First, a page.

Delegation members attending peace talks between Ukraine and Russia suffered symptoms of suspected poisoning after a meeting in Kyiv earlier this month, according to a report in The Wall Street Journal.

Russian billionaire Roman Abramovich and at least two senior members of the Ukrainian team, including Crimean Tatar lawmaker Rustem Umerov, were affected, according to the paper, which cited people familiar with the matter.

It said the delegation members showed symptoms that included red eyes, constant and painful tearing, and peeling skin on their faces and hands. Those affected have since improved their health, and their lives are not in danger, according to the report.

Investigators for the open-source collective Bellingcat were also involved in sourcing the Journal’s report.

Bellingcat said its sources have confirmed the events, and cited experts who investigated the matter and concluded that “poisoning with an undefined chemical weapon” was the most likely cause.

The experts said the choice of toxin and dose indicates it “most likely was intended to scare the victims, as opposed to cause permanent damage.”

The Wall Street Journal said it was not clear who was behind the suspected poisoning but said those targeted blamed hard-liners in Moscow seeking to disrupt the negotiations.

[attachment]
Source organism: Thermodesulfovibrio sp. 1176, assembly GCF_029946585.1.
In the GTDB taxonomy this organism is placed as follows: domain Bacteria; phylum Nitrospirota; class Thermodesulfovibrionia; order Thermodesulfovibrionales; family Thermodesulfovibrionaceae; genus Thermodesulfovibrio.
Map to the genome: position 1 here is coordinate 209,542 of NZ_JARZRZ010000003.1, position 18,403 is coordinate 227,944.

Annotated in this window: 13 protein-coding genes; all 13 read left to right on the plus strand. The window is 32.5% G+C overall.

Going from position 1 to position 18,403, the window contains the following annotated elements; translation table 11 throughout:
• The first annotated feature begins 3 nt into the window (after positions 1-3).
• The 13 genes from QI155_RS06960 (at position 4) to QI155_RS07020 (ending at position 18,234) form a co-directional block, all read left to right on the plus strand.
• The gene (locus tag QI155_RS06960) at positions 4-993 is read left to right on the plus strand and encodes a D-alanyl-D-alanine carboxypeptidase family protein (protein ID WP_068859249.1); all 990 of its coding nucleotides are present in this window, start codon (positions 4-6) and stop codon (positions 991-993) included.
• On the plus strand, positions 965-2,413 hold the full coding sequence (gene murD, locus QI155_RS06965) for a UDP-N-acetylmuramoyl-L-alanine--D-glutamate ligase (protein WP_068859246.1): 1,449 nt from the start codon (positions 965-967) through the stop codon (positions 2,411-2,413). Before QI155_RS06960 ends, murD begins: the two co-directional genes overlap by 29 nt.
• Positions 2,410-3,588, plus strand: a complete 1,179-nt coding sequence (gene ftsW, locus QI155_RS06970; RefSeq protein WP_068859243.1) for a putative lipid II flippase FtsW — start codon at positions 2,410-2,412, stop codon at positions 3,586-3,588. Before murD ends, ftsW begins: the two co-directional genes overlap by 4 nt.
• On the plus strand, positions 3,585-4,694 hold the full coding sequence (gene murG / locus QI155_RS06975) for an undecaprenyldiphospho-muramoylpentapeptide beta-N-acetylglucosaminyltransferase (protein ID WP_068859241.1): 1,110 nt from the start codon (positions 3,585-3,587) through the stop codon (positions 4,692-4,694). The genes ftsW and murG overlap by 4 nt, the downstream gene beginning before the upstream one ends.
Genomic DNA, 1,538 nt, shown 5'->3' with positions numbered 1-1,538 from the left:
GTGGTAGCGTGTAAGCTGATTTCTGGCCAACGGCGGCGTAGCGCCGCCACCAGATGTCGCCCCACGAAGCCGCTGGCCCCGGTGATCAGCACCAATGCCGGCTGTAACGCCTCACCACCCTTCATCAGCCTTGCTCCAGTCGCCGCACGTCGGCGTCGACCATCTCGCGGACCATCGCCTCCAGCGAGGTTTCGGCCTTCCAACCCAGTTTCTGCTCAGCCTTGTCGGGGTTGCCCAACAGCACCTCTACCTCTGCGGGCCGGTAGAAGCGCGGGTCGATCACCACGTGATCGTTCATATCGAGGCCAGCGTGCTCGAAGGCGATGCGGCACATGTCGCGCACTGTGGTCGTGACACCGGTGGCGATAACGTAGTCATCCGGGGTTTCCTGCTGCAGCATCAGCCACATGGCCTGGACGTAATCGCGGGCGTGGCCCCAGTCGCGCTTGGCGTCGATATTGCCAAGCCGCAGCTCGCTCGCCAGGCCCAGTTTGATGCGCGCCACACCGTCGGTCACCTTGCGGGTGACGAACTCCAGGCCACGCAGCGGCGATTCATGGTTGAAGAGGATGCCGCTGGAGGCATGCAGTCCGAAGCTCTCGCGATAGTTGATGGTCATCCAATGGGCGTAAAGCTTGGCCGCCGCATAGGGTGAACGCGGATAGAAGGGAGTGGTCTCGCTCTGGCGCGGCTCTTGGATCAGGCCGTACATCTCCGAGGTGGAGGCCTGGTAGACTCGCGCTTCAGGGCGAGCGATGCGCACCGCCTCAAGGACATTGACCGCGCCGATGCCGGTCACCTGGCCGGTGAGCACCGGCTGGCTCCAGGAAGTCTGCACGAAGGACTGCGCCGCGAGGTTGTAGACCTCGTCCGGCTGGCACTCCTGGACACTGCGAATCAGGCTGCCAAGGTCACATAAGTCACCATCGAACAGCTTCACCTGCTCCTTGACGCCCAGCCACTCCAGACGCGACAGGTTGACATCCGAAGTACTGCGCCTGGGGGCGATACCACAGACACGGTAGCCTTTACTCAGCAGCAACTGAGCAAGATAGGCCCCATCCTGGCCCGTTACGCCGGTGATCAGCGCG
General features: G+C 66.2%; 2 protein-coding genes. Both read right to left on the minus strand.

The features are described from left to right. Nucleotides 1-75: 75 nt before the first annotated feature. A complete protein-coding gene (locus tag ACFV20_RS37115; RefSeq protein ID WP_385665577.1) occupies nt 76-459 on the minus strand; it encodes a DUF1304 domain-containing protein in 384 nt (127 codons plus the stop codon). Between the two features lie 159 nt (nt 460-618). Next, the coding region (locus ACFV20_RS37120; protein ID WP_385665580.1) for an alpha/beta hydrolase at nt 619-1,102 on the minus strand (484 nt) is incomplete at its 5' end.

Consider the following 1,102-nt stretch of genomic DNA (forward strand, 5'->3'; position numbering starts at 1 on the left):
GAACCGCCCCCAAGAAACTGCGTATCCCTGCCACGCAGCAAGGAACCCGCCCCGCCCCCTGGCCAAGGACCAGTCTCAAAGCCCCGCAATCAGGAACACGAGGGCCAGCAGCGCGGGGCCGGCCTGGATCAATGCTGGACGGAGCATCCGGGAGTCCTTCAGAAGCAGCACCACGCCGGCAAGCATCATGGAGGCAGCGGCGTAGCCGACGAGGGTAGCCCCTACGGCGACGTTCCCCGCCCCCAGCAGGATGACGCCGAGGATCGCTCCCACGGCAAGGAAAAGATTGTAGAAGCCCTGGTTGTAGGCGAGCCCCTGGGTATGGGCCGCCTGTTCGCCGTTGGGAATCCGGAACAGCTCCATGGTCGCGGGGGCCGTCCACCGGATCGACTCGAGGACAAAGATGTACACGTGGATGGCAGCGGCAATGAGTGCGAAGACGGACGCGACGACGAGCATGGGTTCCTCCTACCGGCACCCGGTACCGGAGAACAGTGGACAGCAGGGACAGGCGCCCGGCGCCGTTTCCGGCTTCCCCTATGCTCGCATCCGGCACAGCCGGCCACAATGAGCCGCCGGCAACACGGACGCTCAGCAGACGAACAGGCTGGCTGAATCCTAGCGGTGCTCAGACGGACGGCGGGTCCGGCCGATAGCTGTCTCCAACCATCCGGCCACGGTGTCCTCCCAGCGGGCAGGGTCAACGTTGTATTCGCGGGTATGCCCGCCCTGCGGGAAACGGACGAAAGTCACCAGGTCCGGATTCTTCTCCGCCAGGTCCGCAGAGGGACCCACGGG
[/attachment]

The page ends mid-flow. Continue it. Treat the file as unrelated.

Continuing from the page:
Asked Monday about the report, Ukrainian negotiator Mykhailo Podolyak said, “There is a lot of speculation, various conspiracy theories,” according to Reuters.

Reuters reported that Umerov, who was cited as one of the targets of the suspected poisoning in the Journal report, urged people not to trust “unverified information.”

The Kremlin has not commented on the report.

Abramovich is a billionaire Russian businessman with close ties to Russian President Vladimir Putin and is one of numerous oligarchs under sanctions from Western countries.

Last week, the Journal reported that Ukrainian President Volodymyr Zelenskyy asked U.S. President Joe Biden not to include Abramovich in Western sanctions, arguing that the Russian could help to negotiate a peace deal.

Some information in this report came from Reuters and Agence France-Presse.